I think that stems from the way I wrote back in school. I had little or no experience to draw on, so I looked around and exaggerated what I saw, or threw in a killer, or a werewolf. And it was fun! I took to horror movies early on, much to my parents’ chagrin, and those, along with the many books I read, mostly in the horror, suspense, crime, and science fiction genres, shaped my writing. And the bible, of course, I got a whole lot of that, and it was a huge influence. I think that’s why the horror genre was so appealing to me — I already understood that language. Most horror fiction and movies of the 1960s and ‘70s — going back long before that, of course, but I wasn’t around — took place in the King James Bible universe, where everything good comes from god and everything bad comes from the devil. I grew up on that kind of horror and that was the kind of horror I wrote, that and some non-supernatural thrillers. I finally got tired of just entertaining my friends and my first novel sold in 1983 and I’m still learning how to do this.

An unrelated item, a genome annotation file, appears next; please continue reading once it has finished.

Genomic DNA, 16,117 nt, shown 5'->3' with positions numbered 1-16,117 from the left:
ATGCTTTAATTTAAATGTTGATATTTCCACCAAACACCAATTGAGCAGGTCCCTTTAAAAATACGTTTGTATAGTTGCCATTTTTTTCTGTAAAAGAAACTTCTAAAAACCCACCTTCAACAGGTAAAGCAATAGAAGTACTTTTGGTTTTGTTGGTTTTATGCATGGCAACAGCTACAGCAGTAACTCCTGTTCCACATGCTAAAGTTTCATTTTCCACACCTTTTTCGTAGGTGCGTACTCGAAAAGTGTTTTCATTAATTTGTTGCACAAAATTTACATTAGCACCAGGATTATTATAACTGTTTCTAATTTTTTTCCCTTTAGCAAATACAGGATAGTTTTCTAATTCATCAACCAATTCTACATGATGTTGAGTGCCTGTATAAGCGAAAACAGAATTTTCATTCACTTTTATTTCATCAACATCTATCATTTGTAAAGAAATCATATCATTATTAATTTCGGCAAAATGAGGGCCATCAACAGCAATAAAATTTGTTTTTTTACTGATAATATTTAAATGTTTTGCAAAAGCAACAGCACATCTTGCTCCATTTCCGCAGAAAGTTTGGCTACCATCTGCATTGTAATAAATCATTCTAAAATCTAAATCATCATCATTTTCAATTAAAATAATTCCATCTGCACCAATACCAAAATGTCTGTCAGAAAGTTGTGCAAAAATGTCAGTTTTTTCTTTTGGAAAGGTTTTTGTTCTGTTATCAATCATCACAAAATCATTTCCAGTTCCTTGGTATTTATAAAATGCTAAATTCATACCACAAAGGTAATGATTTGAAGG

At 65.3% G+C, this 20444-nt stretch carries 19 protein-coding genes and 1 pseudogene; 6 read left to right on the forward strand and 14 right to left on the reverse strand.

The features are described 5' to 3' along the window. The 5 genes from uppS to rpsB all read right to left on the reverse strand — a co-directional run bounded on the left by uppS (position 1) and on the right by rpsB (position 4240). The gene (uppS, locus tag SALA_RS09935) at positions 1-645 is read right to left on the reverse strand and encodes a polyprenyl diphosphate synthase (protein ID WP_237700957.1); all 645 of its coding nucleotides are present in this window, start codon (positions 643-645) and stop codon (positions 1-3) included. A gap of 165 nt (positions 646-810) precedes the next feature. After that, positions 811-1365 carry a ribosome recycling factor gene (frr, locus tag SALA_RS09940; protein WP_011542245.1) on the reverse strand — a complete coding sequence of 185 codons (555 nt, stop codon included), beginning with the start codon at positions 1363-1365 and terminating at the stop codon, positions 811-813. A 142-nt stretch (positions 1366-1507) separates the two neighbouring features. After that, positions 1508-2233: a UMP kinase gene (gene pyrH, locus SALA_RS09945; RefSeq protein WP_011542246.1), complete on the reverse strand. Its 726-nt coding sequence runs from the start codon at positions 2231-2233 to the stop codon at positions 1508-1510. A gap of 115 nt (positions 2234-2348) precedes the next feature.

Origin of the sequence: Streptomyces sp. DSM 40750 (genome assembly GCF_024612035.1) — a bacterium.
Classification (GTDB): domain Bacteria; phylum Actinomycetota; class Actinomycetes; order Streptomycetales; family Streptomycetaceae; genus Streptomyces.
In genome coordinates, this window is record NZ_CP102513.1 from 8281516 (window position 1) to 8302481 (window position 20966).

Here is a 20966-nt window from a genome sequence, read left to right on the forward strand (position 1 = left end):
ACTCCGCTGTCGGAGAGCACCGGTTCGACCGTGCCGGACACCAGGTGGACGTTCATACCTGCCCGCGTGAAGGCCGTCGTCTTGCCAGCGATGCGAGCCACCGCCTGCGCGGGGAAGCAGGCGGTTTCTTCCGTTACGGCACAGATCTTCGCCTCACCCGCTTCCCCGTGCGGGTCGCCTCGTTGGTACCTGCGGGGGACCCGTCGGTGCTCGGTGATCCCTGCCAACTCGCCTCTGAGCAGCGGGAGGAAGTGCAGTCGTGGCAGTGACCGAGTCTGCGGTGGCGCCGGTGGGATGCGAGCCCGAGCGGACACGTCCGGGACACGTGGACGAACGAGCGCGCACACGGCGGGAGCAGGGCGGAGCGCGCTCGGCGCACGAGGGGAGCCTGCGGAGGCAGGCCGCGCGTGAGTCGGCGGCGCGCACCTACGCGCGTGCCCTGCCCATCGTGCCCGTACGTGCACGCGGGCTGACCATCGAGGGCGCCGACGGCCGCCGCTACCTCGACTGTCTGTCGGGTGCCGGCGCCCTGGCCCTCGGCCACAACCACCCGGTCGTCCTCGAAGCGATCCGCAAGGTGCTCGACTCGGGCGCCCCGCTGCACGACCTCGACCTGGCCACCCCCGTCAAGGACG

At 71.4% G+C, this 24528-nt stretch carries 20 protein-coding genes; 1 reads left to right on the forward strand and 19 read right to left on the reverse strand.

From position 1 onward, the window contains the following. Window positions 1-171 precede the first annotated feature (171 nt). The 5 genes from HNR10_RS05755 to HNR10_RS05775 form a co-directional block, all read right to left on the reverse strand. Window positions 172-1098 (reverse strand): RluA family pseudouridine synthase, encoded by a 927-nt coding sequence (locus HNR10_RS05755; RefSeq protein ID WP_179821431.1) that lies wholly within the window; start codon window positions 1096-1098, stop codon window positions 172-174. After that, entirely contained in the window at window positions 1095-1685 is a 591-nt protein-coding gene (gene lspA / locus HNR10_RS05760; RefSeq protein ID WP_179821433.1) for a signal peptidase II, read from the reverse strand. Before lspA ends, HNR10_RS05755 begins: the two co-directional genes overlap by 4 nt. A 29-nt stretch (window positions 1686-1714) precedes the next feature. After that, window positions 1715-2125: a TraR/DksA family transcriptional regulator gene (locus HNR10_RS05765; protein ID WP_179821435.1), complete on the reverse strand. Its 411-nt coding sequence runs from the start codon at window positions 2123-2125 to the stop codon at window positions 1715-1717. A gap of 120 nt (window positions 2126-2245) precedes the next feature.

To date, you've written over sixty books. Which of your novels is your personal favorite? Which is the work which you consider to be the best example of your fiction?
Sex and Violence in Hollywood. It stands out as my most enjoyable writing experience — the book just poured out of me, and fast, and it was very spontaneous, I really didn’t know what was going to happen at any time until it happened — and I think it’s my best book. It’s one of the very few books that I finished before ever showing it to anyone. Most of my novels have been sold on the basis of sample chapters and an outline, but I finished this one first. I think it’s the best example of my writing, and it contains everything I love about writing. It’s not a horror novel, but my love of the genre is in there. It’s a thriller, but it’s also a comedy. I think the comedy was the most enjoyable part of writing it.
When I was a boy, I always wanted to be a writer, but originally, I wanted to be a comedy writer. I wanted to be Rob Petrie on The Dick Van Dyke Show, the character played by Van Dyke who was the head writer on a popular TV comedy show. But I ended up following my other love, horror fiction. That’s not a big leap. Comedy and horror are two sides of the same coin. Both rely on surprise, and both focus on someone’s misfortune, but with different results. One amuses and makes you laugh, the other is frightening and disturbing.